There's a strong possibility I'll be laid off due to coronavirus in July. I'm currently receiving income from an IRA qualified annuity. This is 401(k) money that I converted to an IRA over 10 years ago. Will it disqualify me from receiving unemployment benefits?
No. An IRA you created with 401(k) money 10 years ago shouldn't affect your unemployment benefit. Your benefit would only be reduced by pension income if your "base period" employer contributed to it.
Your "base period" is the time during which you earned the wages that determine your unemployment benefit. That's the first four of the last five calendar quarters completed before you file your claim. For example, if you file for unemployment between July 1 and Sept. 30 (the third quarter of 2020), your base period is from April 1 of 2019 through March 31 of 2020 (the second, third, and fourth quarters of 2019, and the first quarter of 2020).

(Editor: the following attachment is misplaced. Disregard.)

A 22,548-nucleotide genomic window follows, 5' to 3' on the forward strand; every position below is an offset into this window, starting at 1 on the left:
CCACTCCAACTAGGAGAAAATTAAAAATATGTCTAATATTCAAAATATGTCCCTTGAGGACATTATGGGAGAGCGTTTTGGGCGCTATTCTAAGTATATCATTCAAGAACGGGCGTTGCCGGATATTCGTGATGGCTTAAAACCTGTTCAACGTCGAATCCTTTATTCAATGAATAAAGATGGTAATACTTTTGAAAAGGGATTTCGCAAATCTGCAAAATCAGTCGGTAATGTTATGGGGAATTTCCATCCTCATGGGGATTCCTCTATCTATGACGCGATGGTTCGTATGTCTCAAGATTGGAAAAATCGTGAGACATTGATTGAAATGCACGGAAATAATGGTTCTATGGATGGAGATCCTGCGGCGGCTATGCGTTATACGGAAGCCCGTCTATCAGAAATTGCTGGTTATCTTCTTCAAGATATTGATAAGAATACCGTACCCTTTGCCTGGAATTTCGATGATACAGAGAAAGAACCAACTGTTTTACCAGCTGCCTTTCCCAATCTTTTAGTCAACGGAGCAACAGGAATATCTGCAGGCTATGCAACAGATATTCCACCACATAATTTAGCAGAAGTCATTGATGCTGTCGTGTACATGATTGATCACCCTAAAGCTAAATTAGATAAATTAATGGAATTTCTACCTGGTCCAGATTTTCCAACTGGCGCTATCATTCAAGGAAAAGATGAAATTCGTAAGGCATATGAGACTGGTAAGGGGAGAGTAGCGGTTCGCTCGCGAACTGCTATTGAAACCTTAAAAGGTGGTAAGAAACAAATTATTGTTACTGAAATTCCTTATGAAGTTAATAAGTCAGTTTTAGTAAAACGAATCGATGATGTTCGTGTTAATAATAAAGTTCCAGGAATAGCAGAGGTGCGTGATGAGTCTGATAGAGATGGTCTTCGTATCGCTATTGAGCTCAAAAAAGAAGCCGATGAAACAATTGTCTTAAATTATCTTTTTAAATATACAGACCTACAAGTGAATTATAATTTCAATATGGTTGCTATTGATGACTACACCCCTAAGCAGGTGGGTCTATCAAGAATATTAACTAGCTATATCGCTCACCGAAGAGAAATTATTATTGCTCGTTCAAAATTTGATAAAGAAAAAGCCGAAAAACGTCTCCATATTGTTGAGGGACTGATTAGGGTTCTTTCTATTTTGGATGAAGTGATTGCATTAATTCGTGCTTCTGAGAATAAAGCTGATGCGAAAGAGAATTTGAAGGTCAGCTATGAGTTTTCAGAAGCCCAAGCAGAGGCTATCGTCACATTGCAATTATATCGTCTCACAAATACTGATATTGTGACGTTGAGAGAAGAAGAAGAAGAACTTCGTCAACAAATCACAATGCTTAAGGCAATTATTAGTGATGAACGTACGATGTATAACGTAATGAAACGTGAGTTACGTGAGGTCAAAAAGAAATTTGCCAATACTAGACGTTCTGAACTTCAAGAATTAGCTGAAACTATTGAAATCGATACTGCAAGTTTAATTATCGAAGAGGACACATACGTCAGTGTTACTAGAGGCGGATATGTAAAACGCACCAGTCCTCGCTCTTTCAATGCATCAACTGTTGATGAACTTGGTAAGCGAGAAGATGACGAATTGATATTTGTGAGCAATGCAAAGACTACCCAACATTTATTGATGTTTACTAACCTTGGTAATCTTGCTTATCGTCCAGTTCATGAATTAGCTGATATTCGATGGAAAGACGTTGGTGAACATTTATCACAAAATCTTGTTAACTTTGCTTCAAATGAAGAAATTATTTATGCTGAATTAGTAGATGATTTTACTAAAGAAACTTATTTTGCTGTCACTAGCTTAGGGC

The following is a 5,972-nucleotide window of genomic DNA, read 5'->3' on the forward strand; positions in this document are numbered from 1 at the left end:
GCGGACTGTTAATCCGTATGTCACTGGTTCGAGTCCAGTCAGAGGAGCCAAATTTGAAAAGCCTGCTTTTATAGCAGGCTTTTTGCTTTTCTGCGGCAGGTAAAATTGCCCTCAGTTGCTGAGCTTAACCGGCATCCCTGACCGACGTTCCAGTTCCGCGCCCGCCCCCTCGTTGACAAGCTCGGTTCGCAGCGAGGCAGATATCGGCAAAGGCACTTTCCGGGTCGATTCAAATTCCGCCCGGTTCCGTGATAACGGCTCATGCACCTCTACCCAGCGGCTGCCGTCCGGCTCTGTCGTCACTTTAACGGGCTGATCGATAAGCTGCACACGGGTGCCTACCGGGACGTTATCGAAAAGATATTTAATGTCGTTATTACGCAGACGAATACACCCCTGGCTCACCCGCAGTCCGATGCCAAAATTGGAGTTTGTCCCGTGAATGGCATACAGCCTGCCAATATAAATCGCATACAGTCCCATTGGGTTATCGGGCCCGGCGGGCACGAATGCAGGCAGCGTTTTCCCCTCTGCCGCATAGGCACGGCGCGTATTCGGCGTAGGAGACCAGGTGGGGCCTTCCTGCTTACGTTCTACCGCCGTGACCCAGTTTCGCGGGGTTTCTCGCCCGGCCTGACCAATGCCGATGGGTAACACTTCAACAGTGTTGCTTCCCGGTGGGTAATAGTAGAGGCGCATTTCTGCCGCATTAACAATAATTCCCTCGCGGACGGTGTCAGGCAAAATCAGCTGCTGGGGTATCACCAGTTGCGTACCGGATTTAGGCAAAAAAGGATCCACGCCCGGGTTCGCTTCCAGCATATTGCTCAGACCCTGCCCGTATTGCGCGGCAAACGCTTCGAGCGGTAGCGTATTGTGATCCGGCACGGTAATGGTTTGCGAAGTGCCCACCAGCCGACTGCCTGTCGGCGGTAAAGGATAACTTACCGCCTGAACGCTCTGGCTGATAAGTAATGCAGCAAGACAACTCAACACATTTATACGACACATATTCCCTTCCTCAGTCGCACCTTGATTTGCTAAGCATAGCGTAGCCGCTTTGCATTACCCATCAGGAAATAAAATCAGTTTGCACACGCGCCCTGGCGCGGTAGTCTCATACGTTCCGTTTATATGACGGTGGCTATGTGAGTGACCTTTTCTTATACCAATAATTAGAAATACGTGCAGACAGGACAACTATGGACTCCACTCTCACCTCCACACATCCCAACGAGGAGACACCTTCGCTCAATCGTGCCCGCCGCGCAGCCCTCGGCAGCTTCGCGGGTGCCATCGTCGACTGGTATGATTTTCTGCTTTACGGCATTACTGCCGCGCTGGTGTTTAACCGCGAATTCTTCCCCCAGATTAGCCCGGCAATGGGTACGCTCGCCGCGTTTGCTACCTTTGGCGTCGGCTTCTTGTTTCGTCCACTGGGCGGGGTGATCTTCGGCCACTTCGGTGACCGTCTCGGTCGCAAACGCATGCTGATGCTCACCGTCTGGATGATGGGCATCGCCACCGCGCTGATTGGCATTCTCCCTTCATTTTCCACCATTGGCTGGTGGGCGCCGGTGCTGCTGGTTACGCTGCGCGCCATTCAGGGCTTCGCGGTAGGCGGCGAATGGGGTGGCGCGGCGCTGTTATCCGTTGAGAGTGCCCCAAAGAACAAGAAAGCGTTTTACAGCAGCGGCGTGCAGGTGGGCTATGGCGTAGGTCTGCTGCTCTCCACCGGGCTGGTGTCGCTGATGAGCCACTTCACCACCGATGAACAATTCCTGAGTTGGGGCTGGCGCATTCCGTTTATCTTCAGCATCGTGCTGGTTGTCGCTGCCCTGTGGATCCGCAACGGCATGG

I inherited my dad's IRA in 2018. I took a required distribution in 2019. I know I must pay federal tax on the distribution. Am I required to pay state tax?
Not if you qualify for New York State's Pension and Annuity Income Exclusion. State residents who are at least 59½ years old aren't taxed on up to $20,000 of income from their retirement accounts. That includes income from inherited IRAs, regardless of your age, if the original account owner was over 59½ at death.
The $20,000 Pension and Annuity Income Exclusion doesn't include income from government pensions, which get a different tax break: New York grants an unlimited tax exclusion on income from federal, state and local government pensions.
The bottom line
When reading financial regulations, it's always sensible to check the fine print.
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